NPR Wrote a Bad Harvey Weinstein Story

Harvey Weinstein is a sexual predator, assailant, and rapist who jerks off on plants.

Those are the allegations, but it’s hard giving the benefit of the doubt to a man who’s been accused of sex crimes by three dozen women and counting. Plus, there’s that Goddamn tape of him trying to coerce a model into sex that the NYPD recorded as part of a sting operation.

It’s becoming pretty clear that he’s a sex offender, something that Hollywood brass always suspected but ignored.

Professional recourse has been levied: he was fired from his own production company, The Weinstein Company, and NPR reported Saturday that he’s been expelled from The Academy of Motion Pictures Arts and Sciences, also known as The Academy, or the entity that excludes nominating and awarding people of color, as well as forgetting the dead.

Image by Rex/Shutterstock

Image by Rex/Shutterstock

My problem with the NPR story are the undertones of reverence and romance it has for The Academy, whose membership has historically comprised of its fair share of unsavory individuals. Here are some nuggets:

“This is an exceedingly rare move for the organization, which was founded 90 years ago by studio executive Louis B. Mayer. In 2004, the academy revoked the membership of actor Carmine Caridi, best known for The Godfather movies, after he shared a copyrighted movie screener with a friend who uploaded it to the Internet.”

It’s worth noting that Louis B. Mayer of Metro-Goldwyn-Mayer (MGM Studios) was a fucking creep. MGM was a hotbed for predatory “casting couch” producers, who targeted young actresses. In her memoir, Shirley Temple recounts a producer exposing himself to her when she was 12. The bad behavior was modeled from the top. Mayer had a reputation for sexual assault and harassment, including groping Judy Garland’s breasts.

The story fails to mention this, but it mind-bogglingly juxtaposes two types of fireable offenses: copyright infringement and rape.

“Losing one’s status within the academy is a symbolic shunning by the Hollywood establishment, with real consequences for the disgraced producer. Weinstein will no longer even be able to vote in the award ceremonies that his films have dominated for years.”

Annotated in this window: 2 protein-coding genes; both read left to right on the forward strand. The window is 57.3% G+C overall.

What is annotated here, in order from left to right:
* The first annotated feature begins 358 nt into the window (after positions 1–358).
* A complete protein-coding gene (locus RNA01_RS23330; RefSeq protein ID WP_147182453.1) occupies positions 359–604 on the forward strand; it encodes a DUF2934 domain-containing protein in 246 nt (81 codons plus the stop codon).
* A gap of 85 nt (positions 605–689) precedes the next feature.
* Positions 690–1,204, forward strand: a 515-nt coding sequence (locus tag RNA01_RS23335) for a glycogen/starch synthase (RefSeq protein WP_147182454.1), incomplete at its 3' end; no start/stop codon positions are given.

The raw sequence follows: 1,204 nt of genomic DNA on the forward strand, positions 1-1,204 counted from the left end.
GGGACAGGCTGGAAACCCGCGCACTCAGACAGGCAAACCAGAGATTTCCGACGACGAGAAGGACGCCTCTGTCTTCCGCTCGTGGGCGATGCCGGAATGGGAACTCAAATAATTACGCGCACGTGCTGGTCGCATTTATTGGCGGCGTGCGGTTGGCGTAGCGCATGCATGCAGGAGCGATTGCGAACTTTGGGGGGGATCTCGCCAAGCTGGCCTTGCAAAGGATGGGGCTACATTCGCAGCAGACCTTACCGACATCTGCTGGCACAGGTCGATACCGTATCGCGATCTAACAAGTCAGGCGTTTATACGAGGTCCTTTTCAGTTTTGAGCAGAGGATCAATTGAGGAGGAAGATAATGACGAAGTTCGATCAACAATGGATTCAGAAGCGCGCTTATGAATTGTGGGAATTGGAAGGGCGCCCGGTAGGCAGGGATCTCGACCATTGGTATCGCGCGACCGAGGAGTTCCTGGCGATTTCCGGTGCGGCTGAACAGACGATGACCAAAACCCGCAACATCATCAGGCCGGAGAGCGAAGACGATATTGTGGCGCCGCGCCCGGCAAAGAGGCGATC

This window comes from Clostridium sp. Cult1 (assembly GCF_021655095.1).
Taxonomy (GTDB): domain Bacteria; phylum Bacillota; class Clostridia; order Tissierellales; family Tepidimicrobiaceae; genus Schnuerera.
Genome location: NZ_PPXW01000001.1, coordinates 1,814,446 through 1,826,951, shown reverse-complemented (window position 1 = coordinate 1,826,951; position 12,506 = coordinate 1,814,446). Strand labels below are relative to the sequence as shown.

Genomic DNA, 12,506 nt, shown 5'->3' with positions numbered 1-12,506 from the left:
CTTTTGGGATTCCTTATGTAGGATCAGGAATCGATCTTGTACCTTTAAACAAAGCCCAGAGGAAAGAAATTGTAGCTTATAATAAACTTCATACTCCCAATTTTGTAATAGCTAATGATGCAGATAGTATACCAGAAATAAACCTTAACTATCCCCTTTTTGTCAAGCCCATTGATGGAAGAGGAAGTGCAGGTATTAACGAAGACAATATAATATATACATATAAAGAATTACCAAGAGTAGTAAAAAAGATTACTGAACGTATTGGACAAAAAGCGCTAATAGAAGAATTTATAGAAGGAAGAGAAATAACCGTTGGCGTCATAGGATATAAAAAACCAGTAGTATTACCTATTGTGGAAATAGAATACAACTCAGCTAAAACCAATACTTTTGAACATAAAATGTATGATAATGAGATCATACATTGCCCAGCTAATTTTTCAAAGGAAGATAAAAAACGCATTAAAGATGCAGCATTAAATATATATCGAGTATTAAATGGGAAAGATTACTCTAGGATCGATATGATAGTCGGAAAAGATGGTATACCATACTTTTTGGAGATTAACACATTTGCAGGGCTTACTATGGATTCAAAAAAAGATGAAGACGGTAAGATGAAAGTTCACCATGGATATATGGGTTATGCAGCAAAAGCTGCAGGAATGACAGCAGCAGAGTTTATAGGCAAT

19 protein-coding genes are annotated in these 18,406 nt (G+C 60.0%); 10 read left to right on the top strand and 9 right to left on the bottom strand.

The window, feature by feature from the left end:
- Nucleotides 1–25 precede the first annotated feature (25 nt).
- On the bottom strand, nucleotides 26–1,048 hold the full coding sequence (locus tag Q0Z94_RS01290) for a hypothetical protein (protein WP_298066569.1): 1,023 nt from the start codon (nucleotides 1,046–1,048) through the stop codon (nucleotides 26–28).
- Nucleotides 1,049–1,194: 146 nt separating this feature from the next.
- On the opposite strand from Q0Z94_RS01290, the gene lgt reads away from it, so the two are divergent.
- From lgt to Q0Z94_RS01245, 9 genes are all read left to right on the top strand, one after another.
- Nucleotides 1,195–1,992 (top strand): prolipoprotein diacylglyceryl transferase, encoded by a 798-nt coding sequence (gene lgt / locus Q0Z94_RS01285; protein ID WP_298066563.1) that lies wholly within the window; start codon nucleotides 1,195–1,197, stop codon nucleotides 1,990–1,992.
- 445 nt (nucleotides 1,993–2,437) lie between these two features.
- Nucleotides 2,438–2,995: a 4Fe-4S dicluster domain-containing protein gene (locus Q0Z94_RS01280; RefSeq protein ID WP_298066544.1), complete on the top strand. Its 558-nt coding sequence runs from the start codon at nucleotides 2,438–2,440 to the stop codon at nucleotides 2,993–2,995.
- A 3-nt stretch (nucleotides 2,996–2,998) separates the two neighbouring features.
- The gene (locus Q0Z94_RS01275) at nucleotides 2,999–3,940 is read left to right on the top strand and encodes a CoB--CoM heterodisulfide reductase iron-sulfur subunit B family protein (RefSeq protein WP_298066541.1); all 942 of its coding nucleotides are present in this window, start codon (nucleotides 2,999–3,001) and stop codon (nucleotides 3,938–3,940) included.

First, plant-fuckers absolutely should be shunned by Hollywood. For Christ’s sake, unless there’s a strong breeze, the poor plant can’t dodge a load.

Second, my heart bleeds for Weinstein since he can’t vote in award ceremonies anymore.

Oh, the humanity!

Thank God he will face such a “real consequence” so severe compared to the trauma, violation, victimization, emotional scarring, and shame that his 36 accusers live with.

“The decision comes as no surprise. On Wednesday, the academy issued a statement describing the allegations against Weinstein as ‘repugnant, abhorrent, and antithetical to the high standards of the academy and the creative community it represents.'”

Actually, it comes as a big, Harvey Weinstein FUPA-sized surprise, considering misogyny, sexism, and sex crimes are embedded in the industry culture, and that The Academy hasn’t expelled Roman Polanski or Bill Cosby, and additionally awarded Casey Affleck Best Actor last year–you know, really non-repugnant, inabhorrent, high-standard types.

“The academy board members involved in this decision included high-wattage celebrities such as Whoopi Goldberg and Tom Hanks, as well as representatives from nearly every aspect of the film industry, from special effects to makeup artists.”

Not only are Whoopi and Tom actors but light-bulbs, too! It’s also good to know that A-listers caucus with the special effects folks and makeup artists to determine that sex offenders aren’t fit for duty.

“At the peak of his powers, Weinstein wielded legendary influence within the academy…the companies Weinstein co-founded with his brother, Miramax and The Weinstein Company, have produced or distributed movies that have been nominated for 341 Academy Awards and won 81 of them.”

The story lists the man’s credentials and accomplishments, but doesn’t attempt to detail any of his offenses or at least provide a link to the recording of him grovelling for sex.


Lastly, there’s the laughable statement issued by The Academy’s Board of Governors:

“The Academy of Motion Picture Arts and Sciences Board of Governors met today to discuss the allegations against Harvey Weinstein, and has voted well in excess of the required two-thirds majority to immediately expel him from the Academy.” 

There’s no reason to boast about accomplishing a majority vote over such a no-brainer decision. What this really says is that there are actually some members of the board that wanted to keep Weinstein in the club.

“We do so not simply to separate ourselves from someone who does not merit the respect of his colleagues but also to send a message that the era of willful ignorance and shameful complicity in sexually predatory behavior and workplace harassment in our industry is over.”

Again, no atta boys for admitting an acceptable stance on predatory behavior and workplace harassment.

And no, it’s not over because you say it is. It will never be over for the victims. Kicking Harvey Weinstein out and publishing a poorly worded statement does not mean we suddenly live in a post-sexually predatory era.

It’s over when it stops and when the women in the entertainment industry say so.

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